- Criticism on the Money
A New Book on literary criticism that barely gets beyond F. R. Leavis? At first glance, a reader of Gary Day’s new history may be tempted to wonder if we have now gotten so far beyond theory that we can afford to largely ignore it. “Theory today (2008) is like a supermarket,” Day writes in conclusion. “There is so much to choose from.” So he mentions, for a final time, such items as Lacanian psychoanalysis and Derridean deconstruction, or eco-criticism and ethical criticism. But none of these theories gets much shelf space in the book, and the brand names remain pretty much the same trustworthy ones available before the late 1970s.
Thus Literary Criticism consists of six chapters, beginning with the Greeks and Romans, followed by Medieval, Renaissance, Enlightenment, and Romantic criticism, and concluding with modernism. Each of these is more or less a survey. And Day seems happiest, for example, while discussing Boccaccio on the difficulty of poetry, though we should be wary of his assumption of a—to us—unified culture. In any case we have the following similarity: “If the Bible brought the medieval world under a single system of signification, then capitalism does the same for the modern world. It doesn’t matter if we are talking about poetry or pornography; both must make a profit.”
What? Where does this sudden mention of capitalism come from? In this instance, as in so many others, it has the character of an aside; Day is content to switch on for a moment either a Marxist bit of illumination or else a theoretical flash of contemporary analogy: e.g., Edmund Burke on tragedy is comparable to Baudrillard on simulation or Derrida on the outside of the text. Finally, he is not merely plowing through the usual authors (Cicero, Spenser, Arnold) while telling a story about the historical progression of a standard subject. In fact, he is lamenting its decline, not so much as a result of “the theory wars of the 1980s” but because of capitalism, by which is meant everything from “managerialism” to the thoughtless deployment of monetary metaphors by Leavis.
In his “Polemical Introduction” (no mention of Northrop Frye!), Day states the matter bluntly: “[T]he language of criticism is implicated in capitalist economics which compromises its ability to articulate notions of human autonomy found in literature.” Of course it’s hard to sustain this implication before there was capitalism, human autonomy, or even criticism (as we understand it today). So Day doesn’t. His [End Page 517] early chapters are pretty straightforward, although always amenable to political remarks, such as the fact that the very term “poetry,” meaning “making,” was never entirely separate from the marketplace. The status of these remarks becomes, it seems to me, the most interesting thing about the whole history.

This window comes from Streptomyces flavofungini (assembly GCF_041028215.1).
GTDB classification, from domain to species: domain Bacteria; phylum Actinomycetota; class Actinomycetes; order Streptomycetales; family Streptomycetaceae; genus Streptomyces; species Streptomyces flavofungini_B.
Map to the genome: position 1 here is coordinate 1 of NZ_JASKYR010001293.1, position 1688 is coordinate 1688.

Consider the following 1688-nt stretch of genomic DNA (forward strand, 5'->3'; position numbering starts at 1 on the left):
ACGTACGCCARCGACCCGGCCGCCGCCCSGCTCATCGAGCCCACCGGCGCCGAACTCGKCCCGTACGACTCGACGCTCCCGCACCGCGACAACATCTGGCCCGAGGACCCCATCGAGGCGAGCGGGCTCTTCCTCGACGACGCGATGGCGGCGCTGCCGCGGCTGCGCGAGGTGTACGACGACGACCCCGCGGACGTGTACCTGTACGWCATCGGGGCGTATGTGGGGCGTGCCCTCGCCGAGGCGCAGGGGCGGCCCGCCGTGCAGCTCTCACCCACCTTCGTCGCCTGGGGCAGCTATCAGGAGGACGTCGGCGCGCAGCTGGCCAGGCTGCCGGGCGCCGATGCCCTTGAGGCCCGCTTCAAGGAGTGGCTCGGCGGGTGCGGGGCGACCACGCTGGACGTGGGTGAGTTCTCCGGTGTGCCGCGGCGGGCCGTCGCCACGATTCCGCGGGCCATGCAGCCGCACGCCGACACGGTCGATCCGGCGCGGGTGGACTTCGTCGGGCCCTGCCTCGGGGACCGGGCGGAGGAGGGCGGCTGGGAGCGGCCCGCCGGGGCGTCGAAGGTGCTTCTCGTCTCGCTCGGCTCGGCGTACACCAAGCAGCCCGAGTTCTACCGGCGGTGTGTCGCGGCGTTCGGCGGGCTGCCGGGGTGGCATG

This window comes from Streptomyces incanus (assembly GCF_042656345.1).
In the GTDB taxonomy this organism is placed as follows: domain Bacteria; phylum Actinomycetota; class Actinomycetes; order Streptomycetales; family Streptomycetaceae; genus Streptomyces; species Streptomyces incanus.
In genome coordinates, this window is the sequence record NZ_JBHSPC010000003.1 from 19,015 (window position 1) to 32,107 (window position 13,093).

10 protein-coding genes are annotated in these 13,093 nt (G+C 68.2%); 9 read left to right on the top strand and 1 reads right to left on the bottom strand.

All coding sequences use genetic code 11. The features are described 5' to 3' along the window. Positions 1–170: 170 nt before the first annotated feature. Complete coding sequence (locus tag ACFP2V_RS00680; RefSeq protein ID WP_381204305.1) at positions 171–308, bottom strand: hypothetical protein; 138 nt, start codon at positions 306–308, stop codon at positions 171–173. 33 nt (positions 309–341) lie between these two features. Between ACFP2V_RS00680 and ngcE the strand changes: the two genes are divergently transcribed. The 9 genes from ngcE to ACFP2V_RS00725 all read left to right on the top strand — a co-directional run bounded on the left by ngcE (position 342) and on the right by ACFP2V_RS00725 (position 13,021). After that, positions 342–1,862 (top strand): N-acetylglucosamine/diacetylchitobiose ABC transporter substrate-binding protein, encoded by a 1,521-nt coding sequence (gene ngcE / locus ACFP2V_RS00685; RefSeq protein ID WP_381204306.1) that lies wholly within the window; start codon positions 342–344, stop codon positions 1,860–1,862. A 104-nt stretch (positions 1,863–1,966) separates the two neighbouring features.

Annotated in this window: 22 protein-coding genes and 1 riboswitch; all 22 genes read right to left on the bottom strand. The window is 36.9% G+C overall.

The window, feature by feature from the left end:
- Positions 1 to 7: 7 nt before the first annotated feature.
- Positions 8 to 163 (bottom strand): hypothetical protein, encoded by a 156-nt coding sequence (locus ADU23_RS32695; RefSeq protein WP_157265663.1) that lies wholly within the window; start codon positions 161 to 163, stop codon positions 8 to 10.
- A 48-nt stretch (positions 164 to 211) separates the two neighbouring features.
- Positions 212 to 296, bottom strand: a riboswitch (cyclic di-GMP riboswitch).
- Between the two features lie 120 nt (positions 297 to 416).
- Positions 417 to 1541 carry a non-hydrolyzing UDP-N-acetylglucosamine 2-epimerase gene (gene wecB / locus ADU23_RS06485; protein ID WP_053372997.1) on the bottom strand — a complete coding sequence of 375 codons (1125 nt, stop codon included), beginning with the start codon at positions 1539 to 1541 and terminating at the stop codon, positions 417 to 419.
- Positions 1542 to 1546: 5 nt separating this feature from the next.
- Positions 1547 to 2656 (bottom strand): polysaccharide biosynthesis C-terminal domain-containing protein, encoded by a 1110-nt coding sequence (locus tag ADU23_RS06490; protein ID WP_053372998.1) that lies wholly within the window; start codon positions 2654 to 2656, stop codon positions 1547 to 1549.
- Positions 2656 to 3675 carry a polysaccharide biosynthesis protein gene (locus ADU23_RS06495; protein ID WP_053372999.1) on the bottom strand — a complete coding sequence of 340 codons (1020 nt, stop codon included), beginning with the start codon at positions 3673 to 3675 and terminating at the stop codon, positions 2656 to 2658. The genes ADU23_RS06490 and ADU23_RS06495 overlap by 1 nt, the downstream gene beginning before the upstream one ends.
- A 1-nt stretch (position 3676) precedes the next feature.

“It would need a separate book to explore the affinities between the rhetoric of criticism and market and management philosophies,” Day declares at the end. Well, yes and no. Yes, insofar as this separate book would systematically begin the exploration right from the outset at the expense of laying out what, say, Puttenham wrote about nature or what Chesterton opined about modern poetry. Such matters are all very well—and Day sets them out quite lucidly. But the activity is basically expository. This purpose of Literary Criticism sits rather uneasily with an overall argument it wants to make about how recent theory is not so radical as it seems to think, capitalism (or something very like it) has exercised a shaping force in criticism—if not literature itself— right from the start, and, well, criticism at least would at the present time be better off outside the academy.
Trouble is, the book that Day has written seems to me pretty much the only book he had it in him to write after all. The “affinities” he repeatedly strives to mention in Literary Criticism are just that. Others have taken up the more academic argument that could be made from them. (Day cites a couple of quarrels with...